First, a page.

What “anti-vaccine activists” have done to “vaccine science”: A propaganda WHOPPER from Big Pharma, via the New York Times

J.B. Handley's brilliant takedown of yesterday's crackpot NYTimes op-ed, by Melinda Wenner Moyer, on "anti-vaccine activists" and their shattering effect on "vaccine science." 



BY J.B. HANDLEY August 6, 2018

Underneath one of the more absurd cause-and-effect conjectures ever undertaken by a reporter lies a treasure-trove of truth about vaccine safety science. If the study results implicate vaccines, scientists are pressured to suppress.

NEW YORK, New York—I just got finished reading Melinda Wenner Moyer’s Op-Ed in the New York TimesAnti-Vaccine Activists Have Taken Vaccine Science Hostage, and I must say that was one of the more unusual and contradictory pieces of journalism I’ve ever read in my time as an autism activist. While a casual reader may in some way leave the article thinking that “anti-vaccine activists” are ruining the party for everyone, I think many more will leave puzzled, confused, and suspicious.

On the one hand, Ms. Moyer tries to convince her reader of one of the more preposterous cause-and-effect relationships I’ve ever seen. Namely, she wants you to believe that the reason scientists studying the safety of vaccines are scared to publish negative results is because anti-vaccine activists will exaggerate or spin the results and scare the public. This strains credulity to the point that I think if you surveyed 1,000 people and asked this question:

Screen Shot 2018-08-05 at 7.51.38 PM.jpg

You’d get 997 people to choose “A” and three people—Ms. Moyer, Dr. Paul Offit, and Dr. Peter Hotez—would choose “B.” The pharmaceutical industry is the most financially powerful and ruthless commercial opponent the world has ever seen. I know that sounds dramatic, but consider the recent news that pharmaceutical executives knowingly conspired to create an opioid addiction epidemic. In their compelling critique, “The Opioid Epidemic: Fixing a Broken Pharmaceutical Market,” Harvard medical scholars Ameet Sarpatwari, Michael S. Sinha, and Aaron S. Kesselheim put the behavior of pharmaceutical companies in painful relief:

Finally, to boost profits, pharmaceutical companies have often engaged in false or misleading marketing. Over the past twenty-five years, the industry has paid $35.7 billion to settle claims of illegal marketing, including making false or misleading claims or failing to disclose known risks. In 2012, for example, GlaxoSmithKline paid three billion dollars to settle civil claims and criminal charges that it downplayed the risk of the antidepressant paroxetine (Paxil) in adolescents, promoted the antidepressant bupropion (Wellbutrin) for unapproved uses, and hid data showing the increased risk of heart attacks from the diabetes drug rosiglitazone (Avandia). Although the then-largest healthcare fraud settlement in US history, the total penalty was “only a portion of the drug maker’s profits from the drugs involved.” Almost every major pharmaceutical company has been caught in similar marketing scandals. However, the industry remains highly profitable, supporting criticism that monetary penalties generally represent “a quite small percentage of . . . global revenue and often a manageable percentage of the revenue received from the product under scrutiny.”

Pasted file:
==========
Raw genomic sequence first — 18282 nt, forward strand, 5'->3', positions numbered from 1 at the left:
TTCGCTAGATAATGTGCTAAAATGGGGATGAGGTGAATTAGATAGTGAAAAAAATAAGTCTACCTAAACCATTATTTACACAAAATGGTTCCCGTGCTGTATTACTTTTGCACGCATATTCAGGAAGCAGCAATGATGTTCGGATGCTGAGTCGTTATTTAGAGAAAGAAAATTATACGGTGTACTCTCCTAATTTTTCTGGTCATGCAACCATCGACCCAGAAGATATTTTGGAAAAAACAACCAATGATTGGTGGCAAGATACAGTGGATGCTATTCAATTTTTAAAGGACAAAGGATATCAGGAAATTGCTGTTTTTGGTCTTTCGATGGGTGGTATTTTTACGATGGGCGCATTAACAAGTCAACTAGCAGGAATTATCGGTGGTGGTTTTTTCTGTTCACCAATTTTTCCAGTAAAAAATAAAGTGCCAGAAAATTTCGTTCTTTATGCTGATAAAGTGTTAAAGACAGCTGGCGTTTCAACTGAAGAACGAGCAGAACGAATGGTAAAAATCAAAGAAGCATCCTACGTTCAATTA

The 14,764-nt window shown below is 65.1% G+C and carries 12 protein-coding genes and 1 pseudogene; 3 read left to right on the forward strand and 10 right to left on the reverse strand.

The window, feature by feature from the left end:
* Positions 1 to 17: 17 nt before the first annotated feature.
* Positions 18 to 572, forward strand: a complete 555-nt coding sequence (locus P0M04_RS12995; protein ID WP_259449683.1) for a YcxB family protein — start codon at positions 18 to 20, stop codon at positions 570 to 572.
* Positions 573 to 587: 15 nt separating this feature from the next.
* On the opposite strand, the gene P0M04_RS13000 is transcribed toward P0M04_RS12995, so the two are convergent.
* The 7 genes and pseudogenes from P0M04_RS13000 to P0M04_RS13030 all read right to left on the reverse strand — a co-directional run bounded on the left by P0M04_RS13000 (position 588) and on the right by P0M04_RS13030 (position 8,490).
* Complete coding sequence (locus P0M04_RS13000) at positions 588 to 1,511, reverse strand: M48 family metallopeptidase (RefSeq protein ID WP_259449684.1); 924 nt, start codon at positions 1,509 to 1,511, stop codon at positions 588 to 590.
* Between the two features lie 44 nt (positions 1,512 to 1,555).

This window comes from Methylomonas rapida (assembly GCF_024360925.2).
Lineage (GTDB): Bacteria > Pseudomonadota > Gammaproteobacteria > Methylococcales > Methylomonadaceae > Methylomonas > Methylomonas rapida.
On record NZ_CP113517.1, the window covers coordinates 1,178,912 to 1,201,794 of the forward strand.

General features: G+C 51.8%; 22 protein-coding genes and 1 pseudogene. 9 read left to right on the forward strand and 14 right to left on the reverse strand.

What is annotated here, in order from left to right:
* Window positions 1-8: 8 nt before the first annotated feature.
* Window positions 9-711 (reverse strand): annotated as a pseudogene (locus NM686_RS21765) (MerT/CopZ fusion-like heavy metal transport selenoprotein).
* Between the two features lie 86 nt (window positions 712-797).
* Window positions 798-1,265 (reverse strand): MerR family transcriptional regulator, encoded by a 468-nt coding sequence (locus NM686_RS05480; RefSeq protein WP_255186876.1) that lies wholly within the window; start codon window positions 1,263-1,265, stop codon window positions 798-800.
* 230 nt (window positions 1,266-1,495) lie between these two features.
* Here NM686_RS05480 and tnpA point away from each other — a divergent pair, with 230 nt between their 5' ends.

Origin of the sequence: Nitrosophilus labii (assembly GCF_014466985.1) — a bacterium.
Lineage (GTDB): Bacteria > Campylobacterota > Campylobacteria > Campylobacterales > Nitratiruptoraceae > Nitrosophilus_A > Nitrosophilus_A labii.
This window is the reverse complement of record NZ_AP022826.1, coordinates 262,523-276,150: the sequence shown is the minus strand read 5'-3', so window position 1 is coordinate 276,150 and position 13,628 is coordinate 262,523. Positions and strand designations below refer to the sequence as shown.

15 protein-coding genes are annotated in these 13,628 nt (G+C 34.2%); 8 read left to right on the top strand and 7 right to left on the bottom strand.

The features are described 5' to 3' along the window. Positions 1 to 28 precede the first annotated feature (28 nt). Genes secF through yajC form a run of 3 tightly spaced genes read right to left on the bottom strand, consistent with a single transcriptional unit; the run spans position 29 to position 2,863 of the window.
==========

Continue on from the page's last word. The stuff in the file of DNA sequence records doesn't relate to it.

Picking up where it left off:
Lest you think Big Pharma’s rapacious behavior is confined to the marketing of their products, worry not, we see a similar dangerous pattern of behavior for how Big Pharma manages scientific studies. In 2010, German scientists at the highly-respected and independent Institute for Quality and Efficiency in Health Care (IQWiG) published a study titled, “Reporting bias in medical research – a narrative review.” None of it will surprise you, here’s a small sample:

“The numerous examples identified show that reporting bias concerns not only previously highlighted therapies such as antidepressants, pain medication, or cancer drugs, but affects a wide range of indications and interventions. Many cases involved the withholding of study data by manufacturers and regulatory agencies or the active attempt to suppress publication by manufacturers, which either resulted in substantial delays in publication (time-lag bias) or no publication at all…Published evidence tends to overestimate efficacy and underestimate safety risks. The extent of misestimation is often unknown.”

Reporting on the widely-read German study, journalist Jeremy Hsu noted:

“Oftentimes, medical journals or pharmaceutical companies that sponsor research will report only ‘positive’ results, leaving out the non-findings or negative findings where a new drug or procedure may have proved more harmful than helpful.”

Do you understand what Ms. Moyer is trying to get you to believe? She’s claiming that scientists really WANT to publish studies that might show the dark side of vaccines but they’re AFRAID, not because of the most ruthless industry the world has ever seen, but because parents like me will take that science, misinterpret it, and scare the public. She writes:

Melinda Wenner Moyer

Melinda Wenner Moyer

“It’s understandable for scientists to be nervous. The internet has made it easy for anti-vaccine activists to mislead.”

Let me tell you a quick story. I had an inside seat watching the scientists of the first vaccinated-unvaccinated study ever done try and find a scientific journal that would publish their results. These were scientists who had published dozens of studies. It took several years. Many scientific journals turned the study down, some quietly citing “pressure” as the primary reason. The university where the researchers worked got nervous. Everyone was scared. Did any of the journals that declined the study or the university fellows fear “anti-vaccine activists”? No, they didn’t.

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